## Porsche 914-2       26.0   4 120.3  91 4.43 2.140 16.70  0  1    5    2
## Lotus Europa        30.4   4  95.1 113 3.77 1.513 16.90  1  1    5    2
## Ford Pantera L      15.8   8 351.0 264 4.22 3.170 14.50  0  1    5    4
## Ferrari Dino        19.7   6 145.0 175 3.62 2.770 15.50  0  1    5    6
## Maserati Bora       15.0   8 301.0 335 3.54 3.570 14.60  0  1    5    8
## Volvo 142E          21.4   4 121.0 109 4.11 2.780 18.60  1  1    4    2
#View(mtcars) opens up data in RStudio console

Reading in data

  • Generally, R must be supplied with a file path to read in data from, then use specific functions made for that file type to import it.
  • Commonly, this is in the form of a .csv file.
#data <- read.csv("path/to/file/data.csv")

Other tips for reading in data

  • Make things easier by specifying a specific working directory at the beginning of the session to keep you from typing a long file path every time you import data.
  • Use the fread command for reading in large datasets (will be especially useful during DataFest).
#setwd("your/desired/directory")
#data <- data.table::fread("data.csv")

Common data analysis functions

  • Upon loading the data, we can use common base R functions to get a sense of the data's size and variables included.
class(mtcars)
## [1] "data.frame"
dim(mtcars) #also nrow(mtcars) and ncol(mtcars)
## [1] 32 11
names(mtcars) #also rownames(mtcars) colnames(mtcars) 
##  [1] "mpg"  "cyl"  "disp" "hp"   "drat" "wt"   "qsec" "vs"   "am"   "gear"
## [11] "carb"

Structure

  • Initially checking the structure of your data is extremely important for future modeling and visualization.
  • Make sure everything corresponds to the right type (e.g. categorical variables are labelled as such). Categorical variables are called factors in R.
str(mtcars)
## 'data.frame':    32 obs. of  11 variables:
##  $ mpg : num  21 21 22.8 21.4 18.7 18.1 14.3 24.4 22.8 19.2 ...
##  $ cyl : num  6 6 4 6 8 6 8 4 4 6 ...
##  $ disp: num  160 160 108 258 360 ...
##  $ hp  : num  110 110 93 110 175 105 245 62 95 123 ...
##  $ drat: num  3.9 3.9 3.85 3.08 3.15 2.76 3.21 3.69 3.92 3.92 ...
##  $ wt  : num  2.62 2.88 2.32 3.21 3.44 ...
##  $ qsec: num  16.5 17 18.6 19.4 17 ...
##  $ vs  : num  0 0 1 1 0 1 0 1 1 1 ...
##  $ am  : num  1 1 1 0 0 0 0 0 0 0 ...
##  $ gear: num  4 4 4 3 3 3 3 4 4 4 ...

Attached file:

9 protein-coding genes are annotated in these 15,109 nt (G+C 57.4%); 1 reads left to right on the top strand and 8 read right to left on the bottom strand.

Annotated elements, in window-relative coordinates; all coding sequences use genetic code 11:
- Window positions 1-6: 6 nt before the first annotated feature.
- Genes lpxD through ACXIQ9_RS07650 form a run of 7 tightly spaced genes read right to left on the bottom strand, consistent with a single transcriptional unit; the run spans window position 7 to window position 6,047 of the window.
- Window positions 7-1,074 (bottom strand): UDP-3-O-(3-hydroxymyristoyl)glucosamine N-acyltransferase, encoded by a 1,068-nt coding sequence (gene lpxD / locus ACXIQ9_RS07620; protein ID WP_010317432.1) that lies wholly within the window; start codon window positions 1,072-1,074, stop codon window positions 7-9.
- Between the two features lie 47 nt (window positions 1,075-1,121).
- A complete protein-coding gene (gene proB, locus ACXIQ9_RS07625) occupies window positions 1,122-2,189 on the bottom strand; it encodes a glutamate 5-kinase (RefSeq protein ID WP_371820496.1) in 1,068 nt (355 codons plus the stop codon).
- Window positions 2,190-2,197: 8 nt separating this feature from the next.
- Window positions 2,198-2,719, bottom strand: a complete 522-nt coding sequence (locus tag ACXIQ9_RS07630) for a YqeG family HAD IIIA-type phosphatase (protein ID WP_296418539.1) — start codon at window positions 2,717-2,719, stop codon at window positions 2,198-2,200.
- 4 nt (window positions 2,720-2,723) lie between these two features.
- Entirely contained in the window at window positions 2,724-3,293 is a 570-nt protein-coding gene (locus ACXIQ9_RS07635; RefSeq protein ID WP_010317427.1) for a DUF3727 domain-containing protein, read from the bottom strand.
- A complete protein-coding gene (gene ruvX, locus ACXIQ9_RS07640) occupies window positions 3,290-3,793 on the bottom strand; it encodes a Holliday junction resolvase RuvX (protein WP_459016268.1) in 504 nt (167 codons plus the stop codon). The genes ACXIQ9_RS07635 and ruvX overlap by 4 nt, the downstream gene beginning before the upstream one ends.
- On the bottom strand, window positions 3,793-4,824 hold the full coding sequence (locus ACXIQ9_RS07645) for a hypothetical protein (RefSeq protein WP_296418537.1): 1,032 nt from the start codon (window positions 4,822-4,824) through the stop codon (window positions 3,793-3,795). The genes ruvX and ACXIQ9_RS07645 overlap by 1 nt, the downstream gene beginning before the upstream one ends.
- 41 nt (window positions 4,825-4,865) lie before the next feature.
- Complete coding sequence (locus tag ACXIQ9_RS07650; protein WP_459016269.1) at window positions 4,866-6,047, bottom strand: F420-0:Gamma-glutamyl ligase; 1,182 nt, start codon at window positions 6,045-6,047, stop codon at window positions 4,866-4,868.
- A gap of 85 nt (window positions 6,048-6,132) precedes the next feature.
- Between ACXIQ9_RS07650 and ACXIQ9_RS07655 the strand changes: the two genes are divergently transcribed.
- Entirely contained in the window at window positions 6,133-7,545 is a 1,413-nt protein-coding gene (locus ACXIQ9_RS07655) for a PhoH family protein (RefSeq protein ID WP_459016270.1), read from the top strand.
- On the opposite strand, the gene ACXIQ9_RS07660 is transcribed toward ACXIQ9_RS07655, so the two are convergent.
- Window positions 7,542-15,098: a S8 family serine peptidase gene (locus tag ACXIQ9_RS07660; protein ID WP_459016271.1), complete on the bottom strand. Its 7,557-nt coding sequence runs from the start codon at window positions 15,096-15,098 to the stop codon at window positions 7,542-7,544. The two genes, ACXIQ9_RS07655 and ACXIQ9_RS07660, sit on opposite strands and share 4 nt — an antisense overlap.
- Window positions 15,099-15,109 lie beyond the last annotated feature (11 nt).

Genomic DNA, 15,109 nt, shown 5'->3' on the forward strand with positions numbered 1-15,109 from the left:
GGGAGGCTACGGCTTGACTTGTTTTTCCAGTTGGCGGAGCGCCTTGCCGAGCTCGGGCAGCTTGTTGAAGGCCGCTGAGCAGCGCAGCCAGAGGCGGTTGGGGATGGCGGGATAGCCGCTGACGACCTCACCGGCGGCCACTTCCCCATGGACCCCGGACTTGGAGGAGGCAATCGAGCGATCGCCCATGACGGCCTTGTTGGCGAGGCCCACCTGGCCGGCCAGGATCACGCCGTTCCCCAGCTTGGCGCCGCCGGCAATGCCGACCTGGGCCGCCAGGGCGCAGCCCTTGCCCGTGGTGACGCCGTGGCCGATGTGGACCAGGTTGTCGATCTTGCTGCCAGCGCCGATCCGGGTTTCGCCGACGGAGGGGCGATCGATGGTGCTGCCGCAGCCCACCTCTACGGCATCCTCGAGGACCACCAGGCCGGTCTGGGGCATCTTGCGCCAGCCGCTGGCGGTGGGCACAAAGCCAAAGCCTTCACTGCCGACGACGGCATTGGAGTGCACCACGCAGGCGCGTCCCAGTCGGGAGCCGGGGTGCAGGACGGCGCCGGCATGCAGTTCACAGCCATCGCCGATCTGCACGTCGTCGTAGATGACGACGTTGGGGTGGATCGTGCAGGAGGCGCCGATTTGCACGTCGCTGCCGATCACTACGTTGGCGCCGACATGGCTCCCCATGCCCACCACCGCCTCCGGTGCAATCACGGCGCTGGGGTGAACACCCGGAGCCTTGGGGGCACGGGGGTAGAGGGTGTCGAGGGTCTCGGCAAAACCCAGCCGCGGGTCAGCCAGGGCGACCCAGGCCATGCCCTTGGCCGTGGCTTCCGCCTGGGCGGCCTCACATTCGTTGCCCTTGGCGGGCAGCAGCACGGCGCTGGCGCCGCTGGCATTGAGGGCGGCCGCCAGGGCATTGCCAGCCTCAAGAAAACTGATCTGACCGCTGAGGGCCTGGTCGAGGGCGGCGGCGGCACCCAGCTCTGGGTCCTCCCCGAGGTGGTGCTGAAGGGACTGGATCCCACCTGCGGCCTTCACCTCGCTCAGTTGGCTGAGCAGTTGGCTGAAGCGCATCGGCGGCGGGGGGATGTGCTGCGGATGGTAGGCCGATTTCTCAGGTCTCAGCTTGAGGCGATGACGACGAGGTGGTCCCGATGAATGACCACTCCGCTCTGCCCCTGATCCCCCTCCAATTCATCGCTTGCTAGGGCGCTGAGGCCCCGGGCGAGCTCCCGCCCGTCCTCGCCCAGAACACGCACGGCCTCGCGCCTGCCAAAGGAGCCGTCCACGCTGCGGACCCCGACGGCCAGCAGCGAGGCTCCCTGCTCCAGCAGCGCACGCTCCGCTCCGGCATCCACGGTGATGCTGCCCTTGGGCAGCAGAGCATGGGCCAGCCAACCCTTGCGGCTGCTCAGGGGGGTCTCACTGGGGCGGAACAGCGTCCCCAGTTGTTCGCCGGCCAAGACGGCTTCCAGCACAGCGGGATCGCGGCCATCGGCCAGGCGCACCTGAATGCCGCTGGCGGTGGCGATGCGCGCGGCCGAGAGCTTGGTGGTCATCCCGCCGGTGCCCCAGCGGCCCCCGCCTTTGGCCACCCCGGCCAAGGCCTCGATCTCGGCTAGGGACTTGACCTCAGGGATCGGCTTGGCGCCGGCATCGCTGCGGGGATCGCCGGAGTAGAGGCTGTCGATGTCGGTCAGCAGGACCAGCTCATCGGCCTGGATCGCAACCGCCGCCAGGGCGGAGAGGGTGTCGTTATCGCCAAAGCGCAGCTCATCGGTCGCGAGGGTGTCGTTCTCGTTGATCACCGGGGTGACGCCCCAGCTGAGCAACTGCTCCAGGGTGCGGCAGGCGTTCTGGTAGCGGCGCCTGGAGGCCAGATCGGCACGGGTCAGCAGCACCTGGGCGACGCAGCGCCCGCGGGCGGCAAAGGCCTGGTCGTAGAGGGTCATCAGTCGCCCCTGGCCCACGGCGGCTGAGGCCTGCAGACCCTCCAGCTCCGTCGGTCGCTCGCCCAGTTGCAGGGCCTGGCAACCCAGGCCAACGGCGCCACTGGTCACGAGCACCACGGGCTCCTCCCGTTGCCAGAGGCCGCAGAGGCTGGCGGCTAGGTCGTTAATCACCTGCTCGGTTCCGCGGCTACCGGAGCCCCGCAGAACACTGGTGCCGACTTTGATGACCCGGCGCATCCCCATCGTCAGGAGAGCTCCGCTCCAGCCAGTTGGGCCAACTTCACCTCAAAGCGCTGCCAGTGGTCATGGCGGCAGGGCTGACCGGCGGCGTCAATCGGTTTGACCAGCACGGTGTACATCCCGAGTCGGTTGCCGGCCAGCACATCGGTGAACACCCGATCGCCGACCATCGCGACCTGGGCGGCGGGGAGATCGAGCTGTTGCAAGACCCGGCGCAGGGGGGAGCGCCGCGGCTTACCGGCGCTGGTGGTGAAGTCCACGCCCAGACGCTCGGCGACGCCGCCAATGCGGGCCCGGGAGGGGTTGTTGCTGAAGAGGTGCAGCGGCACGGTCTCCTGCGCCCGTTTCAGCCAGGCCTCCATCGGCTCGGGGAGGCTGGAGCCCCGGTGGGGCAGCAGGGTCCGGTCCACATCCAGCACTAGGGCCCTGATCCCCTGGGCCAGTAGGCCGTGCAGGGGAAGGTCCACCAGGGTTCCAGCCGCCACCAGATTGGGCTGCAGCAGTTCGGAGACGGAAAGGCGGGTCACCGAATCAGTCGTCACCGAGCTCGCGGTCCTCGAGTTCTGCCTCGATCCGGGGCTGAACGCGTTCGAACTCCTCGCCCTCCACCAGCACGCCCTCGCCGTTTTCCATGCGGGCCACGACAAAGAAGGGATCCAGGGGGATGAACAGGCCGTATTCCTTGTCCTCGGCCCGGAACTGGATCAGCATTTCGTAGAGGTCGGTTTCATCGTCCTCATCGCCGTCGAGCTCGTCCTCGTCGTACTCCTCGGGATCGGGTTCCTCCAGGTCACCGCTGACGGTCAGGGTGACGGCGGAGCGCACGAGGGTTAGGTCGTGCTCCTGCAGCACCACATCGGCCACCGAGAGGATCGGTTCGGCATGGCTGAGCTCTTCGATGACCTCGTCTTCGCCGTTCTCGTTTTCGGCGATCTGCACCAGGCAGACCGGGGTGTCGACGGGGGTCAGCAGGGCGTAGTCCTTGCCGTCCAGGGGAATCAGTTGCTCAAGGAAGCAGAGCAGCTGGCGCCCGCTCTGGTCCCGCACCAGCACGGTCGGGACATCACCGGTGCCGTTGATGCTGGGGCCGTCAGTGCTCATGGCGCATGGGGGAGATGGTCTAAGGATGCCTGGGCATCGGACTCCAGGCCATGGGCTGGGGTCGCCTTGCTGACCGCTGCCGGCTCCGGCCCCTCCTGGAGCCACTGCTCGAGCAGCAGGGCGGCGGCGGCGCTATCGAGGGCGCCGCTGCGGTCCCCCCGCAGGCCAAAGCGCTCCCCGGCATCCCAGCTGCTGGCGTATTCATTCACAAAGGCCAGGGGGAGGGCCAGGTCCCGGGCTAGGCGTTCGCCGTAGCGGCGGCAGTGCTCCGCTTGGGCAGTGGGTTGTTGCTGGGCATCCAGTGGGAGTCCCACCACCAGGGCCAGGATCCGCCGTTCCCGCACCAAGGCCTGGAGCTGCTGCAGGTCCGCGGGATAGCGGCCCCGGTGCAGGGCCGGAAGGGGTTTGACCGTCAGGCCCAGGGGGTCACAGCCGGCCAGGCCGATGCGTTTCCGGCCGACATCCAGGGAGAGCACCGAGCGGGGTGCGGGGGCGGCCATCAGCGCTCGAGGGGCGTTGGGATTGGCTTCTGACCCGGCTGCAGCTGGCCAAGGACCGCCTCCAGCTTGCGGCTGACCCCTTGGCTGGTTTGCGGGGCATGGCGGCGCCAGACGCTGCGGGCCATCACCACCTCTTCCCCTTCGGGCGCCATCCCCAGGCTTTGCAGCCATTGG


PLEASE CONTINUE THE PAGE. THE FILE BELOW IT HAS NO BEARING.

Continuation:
##  $ carb: num  4 4 1 1 2 1 4 2 2 4 ...

Factors in R

  • Factors are variables in R that take on a discrete number of specified values.
  • Important because categorical variables are treated very differently than numeric variables in statistical/computational methods.
gender <- c("Male", "Female")
gender <- as.factor(gender) #convert to factor from character
class(gender)
## [1] "factor"

Modifying factors

  • Use the levels command to get or change the names assigned to the different levels of your factor.
levels(gender)
## [1] "Female" "Male"
levels(gender) <- c("F","M")
levels(gender)
## [1] "F" "M"

Ordinal factors

  • Some factors may be ordinal in nature, while others are not (e.g. one's race vs. one's score on a test.) These are fairly rare, however.
  • Specify ordered = T in the factor command to create an ordinal factor.
rank <- c(1:5)
rank <- factor(rank, levels = c(1:5), ordered = T)
rank
## [1] 1 2 3 4 5
## Levels: 1 < 2 < 3 < 4 < 5
levels(rank)
## [1] "1" "2" "3" "4" "5"

Changing variable types

  • It's clear that some of the variables in the mtcars dataset are in fact categorical, even though they are coded as numeric right now. Now, with knowledge of how factors work in R, we can change them.
  • As we will see later, this is especially useful for visualization.
mtcars$cyl <- as.factor(mtcars$cyl)
class(mtcars$cyl)
## [1] "factor"

Using the summary function

  • The summary function can give you a high-level overview of data distribution and missingness.
  • Check for out-of-range or non-sensical values upon loading in dataset.

Summary

summary(mtcars)
##       mpg        cyl         disp             hp             drat      
##  Min.   :10.40   4:11   Min.   : 71.1   Min.   : 52.0   Min.   :2.760  
##  1st Qu.:15.43   6: 7   1st Qu.:120.8   1st Qu.: 96.5   1st Qu.:3.080  
##  Median :19.20   8:14   Median :196.3   Median :123.0   Median :3.695  
##  Mean   :20.09          Mean   :230.7   Mean   :146.7   Mean   :3.597  
##  3rd Qu.:22.80          3rd Qu.:326.0   3rd Qu.:180.0   3rd Qu.:3.920  
##  Max.   :33.90          Max.   :472.0   Max.   :335.0   Max.   :4.930  
##        wt             qsec             vs               am        
##  Min.   :1.513   Min.   :14.50   Min.   :0.0000   Min.   :0.0000  
##  1st Qu.:2.581   1st Qu.:16.89   1st Qu.:0.0000   1st Qu.:0.0000  
##  Median :3.325   Median :17.71   Median :0.0000   Median :0.0000  
##  Mean   :3.217   Mean   :17.85   Mean   :0.4375   Mean   :0.4062  
##  3rd Qu.:3.610   3rd Qu.:18.90   3rd Qu.:1.0000   3rd Qu.:1.0000  
##  Max.   :5.424   Max.   :22.90   Max.   :1.0000   Max.   :1.0000  
##       gear            carb      
##  Min.   :3.000   Min.   :1.000  
##  1st Qu.:3.000   1st Qu.:2.000  
##  Median :4.000   Median :2.000  
##  Mean   :3.688   Mean   :2.812  
##  3rd Qu.:4.000   3rd Qu.:4.000  
##  Max.   :5.000   Max.   :8.000

Missing values in R

  • Missing values in data can be represented as either NA or NaN.
  • They will interfere with many common R operations, so always make sure to check for them before analysis.
na <- c(4, 5, NA, 7, NaN)
mean(na)
## [1] NA
is.na(na) #check for missingness